Woke CEO Puts Hundreds Out of a Job with ‘Anti-Racist’ Layoffs

Layoffs happen, and in the United States under President Joe Biden, we can expect them to happen — a lot.

As unpleasant as job cuts can be, there are certain expectations that people have. A few examples are that they will be minimal, amicable and, above all, based upon business needs.

But what happens when they aren’t?

The reduction of Twilio’s worldwide workforce by 11 percent would have made only a few paragraphs in business publications if the woke tech company had kept to those expectations.

That definitely wasn’t the case.

In a message posted to the company website on Wednesday, Twilio CEO Jeff Lawson told his team, referred to as “Twilions,” that the layoffs were both “wise and necessary,” attributing them to the company’s having overextended itself during its pandemic growth period.

The company had 7,867 employees as of Dec. 31, 2021, according to CNBC, so the layoffs would be expected to affect about 865 workers.

“Twilio has always been a growth company,” Lawson said. “And as you know, we’re committed to being a profitable growth company. At our scale, being profitable will make us stronger. … We ultimately found that some investments no longer make sense and identified areas where we can be more efficient. ”

However, two-thirds of the way through the 1,000-plus-word “Dear John” letter, Lawson wrote, “As you all know, we are committed to becoming an Anti-Racist/Anti-Oppression company.”

He continued, “Layoffs like this can have a more pronounced impact on marginalized communities, so we were particularly focused on ensuring our layoffs — while a business necessity today — were carried out through an Anti-Racist/Anti-Oppression lens.”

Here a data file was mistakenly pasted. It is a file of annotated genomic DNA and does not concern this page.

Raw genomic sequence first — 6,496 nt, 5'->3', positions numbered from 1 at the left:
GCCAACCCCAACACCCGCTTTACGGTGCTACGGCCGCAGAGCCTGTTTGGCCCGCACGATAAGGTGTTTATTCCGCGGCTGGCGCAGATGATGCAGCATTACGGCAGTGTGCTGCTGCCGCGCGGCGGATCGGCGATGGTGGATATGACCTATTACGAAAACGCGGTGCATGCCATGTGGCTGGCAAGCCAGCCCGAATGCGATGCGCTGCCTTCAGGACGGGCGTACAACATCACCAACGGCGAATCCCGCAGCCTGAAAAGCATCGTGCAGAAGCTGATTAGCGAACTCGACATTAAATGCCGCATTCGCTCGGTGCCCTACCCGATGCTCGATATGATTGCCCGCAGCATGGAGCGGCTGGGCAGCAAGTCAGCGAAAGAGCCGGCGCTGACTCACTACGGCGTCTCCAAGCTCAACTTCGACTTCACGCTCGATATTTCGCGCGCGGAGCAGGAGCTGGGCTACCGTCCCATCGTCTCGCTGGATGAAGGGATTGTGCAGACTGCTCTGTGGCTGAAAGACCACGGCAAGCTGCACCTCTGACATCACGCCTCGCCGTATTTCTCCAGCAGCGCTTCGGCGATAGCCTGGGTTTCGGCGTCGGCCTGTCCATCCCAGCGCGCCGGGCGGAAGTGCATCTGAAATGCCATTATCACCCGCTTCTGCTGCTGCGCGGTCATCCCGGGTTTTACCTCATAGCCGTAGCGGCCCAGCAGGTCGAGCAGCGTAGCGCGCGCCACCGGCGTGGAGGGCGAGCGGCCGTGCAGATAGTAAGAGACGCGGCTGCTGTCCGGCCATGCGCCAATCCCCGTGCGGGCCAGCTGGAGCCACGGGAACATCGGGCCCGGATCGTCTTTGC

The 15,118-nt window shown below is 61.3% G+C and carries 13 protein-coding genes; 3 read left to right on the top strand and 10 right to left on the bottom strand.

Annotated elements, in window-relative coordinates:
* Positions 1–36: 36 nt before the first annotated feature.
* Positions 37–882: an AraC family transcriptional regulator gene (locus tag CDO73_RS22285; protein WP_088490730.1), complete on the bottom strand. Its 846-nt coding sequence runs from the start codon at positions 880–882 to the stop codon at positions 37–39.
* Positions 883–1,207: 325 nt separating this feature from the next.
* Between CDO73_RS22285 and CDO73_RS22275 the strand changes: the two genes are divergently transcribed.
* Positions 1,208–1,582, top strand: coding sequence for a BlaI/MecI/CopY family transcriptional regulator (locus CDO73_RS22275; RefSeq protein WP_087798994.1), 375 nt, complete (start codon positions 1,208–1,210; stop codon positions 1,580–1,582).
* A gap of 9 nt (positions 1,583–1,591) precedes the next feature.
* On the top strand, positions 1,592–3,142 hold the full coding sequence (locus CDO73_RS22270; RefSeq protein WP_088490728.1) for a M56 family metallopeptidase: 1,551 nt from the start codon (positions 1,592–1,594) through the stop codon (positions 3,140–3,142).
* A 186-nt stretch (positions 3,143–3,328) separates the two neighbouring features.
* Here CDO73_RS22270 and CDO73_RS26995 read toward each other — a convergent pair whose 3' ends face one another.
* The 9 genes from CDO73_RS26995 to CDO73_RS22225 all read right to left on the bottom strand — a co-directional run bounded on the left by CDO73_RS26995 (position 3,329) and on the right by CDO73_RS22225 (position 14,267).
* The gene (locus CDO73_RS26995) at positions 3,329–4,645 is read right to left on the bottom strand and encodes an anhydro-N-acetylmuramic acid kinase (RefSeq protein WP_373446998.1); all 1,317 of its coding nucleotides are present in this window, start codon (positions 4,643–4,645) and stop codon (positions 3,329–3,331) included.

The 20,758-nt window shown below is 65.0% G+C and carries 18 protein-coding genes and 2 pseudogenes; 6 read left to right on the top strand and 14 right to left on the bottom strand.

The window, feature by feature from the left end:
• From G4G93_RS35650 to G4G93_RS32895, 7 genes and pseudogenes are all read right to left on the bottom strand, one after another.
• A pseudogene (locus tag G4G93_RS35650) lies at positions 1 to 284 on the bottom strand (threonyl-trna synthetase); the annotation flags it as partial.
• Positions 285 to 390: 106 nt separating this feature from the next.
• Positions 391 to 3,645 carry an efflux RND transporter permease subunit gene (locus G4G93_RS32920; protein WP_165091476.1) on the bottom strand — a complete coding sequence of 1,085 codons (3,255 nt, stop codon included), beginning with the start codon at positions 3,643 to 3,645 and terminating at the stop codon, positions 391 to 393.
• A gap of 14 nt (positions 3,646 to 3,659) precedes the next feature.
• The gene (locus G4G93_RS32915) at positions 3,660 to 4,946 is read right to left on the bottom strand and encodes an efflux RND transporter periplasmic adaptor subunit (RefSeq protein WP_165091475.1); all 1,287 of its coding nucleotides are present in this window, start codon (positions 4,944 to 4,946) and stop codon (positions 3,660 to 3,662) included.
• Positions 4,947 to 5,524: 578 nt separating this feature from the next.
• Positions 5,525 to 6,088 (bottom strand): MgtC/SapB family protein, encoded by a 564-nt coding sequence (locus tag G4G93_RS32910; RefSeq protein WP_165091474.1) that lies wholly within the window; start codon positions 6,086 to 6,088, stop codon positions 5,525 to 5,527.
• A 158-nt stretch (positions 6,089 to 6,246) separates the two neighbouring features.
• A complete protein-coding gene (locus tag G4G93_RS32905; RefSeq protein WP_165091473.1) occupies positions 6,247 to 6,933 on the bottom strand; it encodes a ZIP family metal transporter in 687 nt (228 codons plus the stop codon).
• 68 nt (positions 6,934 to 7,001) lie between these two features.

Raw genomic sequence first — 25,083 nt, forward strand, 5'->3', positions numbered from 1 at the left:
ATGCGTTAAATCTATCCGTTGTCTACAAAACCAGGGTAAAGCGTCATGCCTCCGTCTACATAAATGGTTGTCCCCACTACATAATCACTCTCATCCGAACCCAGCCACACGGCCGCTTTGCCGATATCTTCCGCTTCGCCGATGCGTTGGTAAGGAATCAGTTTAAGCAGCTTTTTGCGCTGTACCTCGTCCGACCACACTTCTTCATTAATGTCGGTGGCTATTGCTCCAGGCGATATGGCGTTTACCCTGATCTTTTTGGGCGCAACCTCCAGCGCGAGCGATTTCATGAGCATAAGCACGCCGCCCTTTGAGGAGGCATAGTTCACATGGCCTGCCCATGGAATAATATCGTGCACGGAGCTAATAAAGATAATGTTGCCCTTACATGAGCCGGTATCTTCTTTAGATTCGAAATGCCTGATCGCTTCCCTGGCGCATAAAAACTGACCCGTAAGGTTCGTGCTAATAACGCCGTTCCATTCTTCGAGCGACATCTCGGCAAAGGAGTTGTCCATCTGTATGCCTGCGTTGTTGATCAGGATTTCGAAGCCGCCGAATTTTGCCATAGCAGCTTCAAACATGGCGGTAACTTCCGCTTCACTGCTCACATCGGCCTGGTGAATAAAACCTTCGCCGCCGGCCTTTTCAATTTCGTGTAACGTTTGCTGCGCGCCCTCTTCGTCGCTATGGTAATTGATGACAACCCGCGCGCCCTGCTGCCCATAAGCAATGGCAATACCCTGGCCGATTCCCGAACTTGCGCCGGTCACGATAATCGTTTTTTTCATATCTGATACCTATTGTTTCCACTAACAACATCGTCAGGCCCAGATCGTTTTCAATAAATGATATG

According to The Business Journals’ Bay Area Inno, “Twilio declined to comment on what it meant by conducting layoffs with an anti-racist/anti-oppression lens and whether it meant race was a factor in its layoff decisions. Companies can be sued by employees that believe they were terminated based on race, which is illegal in California and federally, based on the Civil Rights Act.”

We have a whole bevy of labor and nondiscrimination laws to make sure that race cannot be factored into employment decisions.

Most direct is Title VII of the Civil Rights Act of 1964.

“It shall be an unlawful employment practice for an employer to fail or refuse to hire or to discharge any individual, or otherwise to discriminate against any individual with respect to his compensation, terms, conditions, or privileges of employment, because of such individual’s race, color, religion, sex, or national origin,” the law says, “or to limit, segregate, or classify his employees or applicants for employment in any way which would deprive or tend to deprive any individual of employment opportunities or otherwise adversely affect his status as an employee, because of such individual’s race, color, religion, sex, or national origin.” (Emphasis added.)

However, in the text of the letter, Lawson wrote that the company “applied a rigorous selection process” to determine what employees would and wouldn’t be laid off.

If this “rigorous” process was conducted “through an Anti-Racist/Anti-Oppression lens” and was “particularly focused” on the view that layoffs “can have a more pronounced impact on marginalized communities,” what does that mean for employees who aren’t “marginalized,” in Twilio’s view?

Arizona Republican Senate candidate Blake Masters called out Lawson and Twilio directly on Twitter and said what so many are thinking.

“Corporations are explicitly using racial discrimination in hiring/firing and bragging about it,” Masters said Wednesday.

The only way the questions raised by Twilio’s actions will be answered is through a legal challenge.

We will likely see the practice of hiring and firing “through an Anti-Racist/Anti-Oppression lens” spread unless and until someone has the courage to fight it.

This article appeared originally on The Western Journal.